To read the full opinion, please visit: http://www.ca2.uscourts.gov/de...b369a494985/2/hilite/

Extended Summary: Under Title VII of the Civil Rights Act of 1964, employment discrimination based on a person's sex is prohibited. The Pregnancy Discrimination Act of 1978 amended Title VII to make clear that sex discrimination includes pregnancy discrimination, and that "women affected by pregnancy, childbirth, or related medical conditions are to be treated the same as others not affected, but similar in their abilities to work." In 2015, the Supreme Court decided Young v. United Parcel Service, Inc., 135 S. Ct. 1338 (2015), which held that an employer's facially neutral accommodation policy can give rise to an inference of pregnancy discrimination if it imposes a significant burden on pregnant employees that is not justified by the employer's non-discriminatory explanation.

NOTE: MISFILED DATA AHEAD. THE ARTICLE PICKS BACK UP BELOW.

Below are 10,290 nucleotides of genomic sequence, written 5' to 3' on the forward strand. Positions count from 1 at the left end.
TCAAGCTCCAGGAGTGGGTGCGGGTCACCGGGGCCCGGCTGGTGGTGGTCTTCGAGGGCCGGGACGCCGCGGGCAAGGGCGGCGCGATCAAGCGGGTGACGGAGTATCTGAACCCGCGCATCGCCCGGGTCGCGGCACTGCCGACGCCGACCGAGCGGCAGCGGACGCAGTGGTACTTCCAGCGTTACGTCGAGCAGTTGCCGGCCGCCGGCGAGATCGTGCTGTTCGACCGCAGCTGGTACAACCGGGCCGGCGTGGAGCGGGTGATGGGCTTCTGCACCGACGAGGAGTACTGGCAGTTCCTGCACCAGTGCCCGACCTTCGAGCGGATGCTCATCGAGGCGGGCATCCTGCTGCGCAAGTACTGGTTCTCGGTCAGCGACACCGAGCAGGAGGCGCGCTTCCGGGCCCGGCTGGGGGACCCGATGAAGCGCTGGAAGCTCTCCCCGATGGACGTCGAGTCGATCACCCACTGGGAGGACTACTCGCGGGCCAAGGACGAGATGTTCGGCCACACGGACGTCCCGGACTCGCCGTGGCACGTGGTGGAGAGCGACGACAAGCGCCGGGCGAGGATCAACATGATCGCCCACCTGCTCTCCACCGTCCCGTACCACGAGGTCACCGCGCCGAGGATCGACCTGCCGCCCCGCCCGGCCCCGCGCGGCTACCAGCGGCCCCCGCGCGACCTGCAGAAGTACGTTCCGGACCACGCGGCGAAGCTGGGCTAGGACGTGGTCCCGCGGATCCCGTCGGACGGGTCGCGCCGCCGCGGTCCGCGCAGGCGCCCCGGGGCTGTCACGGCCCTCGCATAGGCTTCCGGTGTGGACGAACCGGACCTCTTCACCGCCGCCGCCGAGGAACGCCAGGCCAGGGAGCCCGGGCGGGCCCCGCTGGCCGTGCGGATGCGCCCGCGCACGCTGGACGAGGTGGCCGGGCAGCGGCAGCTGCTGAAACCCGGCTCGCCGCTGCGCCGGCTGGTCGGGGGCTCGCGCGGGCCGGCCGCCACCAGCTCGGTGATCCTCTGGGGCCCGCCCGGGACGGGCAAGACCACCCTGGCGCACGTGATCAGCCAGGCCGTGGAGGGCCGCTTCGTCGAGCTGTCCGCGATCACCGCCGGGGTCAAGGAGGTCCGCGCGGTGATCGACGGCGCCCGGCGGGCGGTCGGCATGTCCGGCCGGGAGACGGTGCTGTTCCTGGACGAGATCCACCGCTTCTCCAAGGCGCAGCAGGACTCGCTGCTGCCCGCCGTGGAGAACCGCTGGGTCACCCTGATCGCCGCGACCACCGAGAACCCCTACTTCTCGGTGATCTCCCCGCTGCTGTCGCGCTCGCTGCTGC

In Young, which had facts similar to Legg's case, UPS refused to accommodate a pregnant mail carrier's request for a "light-duty" position. There, the employee was responsible for moving packages weighing up to seventy pounds, but her doctor had recommended she lift nothing heavier than twenty pounds during her pregnancy. UPS refused to accommodate her, however, explaining that it only offered "light-duty" accommodations to employees who had been injured on the job, lost certification, or suffered from a disability. The Supreme Court ultimately rejected UPS's argument that this sort of facially neutral accommodations policy could never amount to pregnancy discrimination. Instead, the Supreme Court explained that such facially neutral policies can qualify as pregnancy discrimination if they impose a significant burden on pregnant employees that is not justified by the employer's non-discriminatory explanation.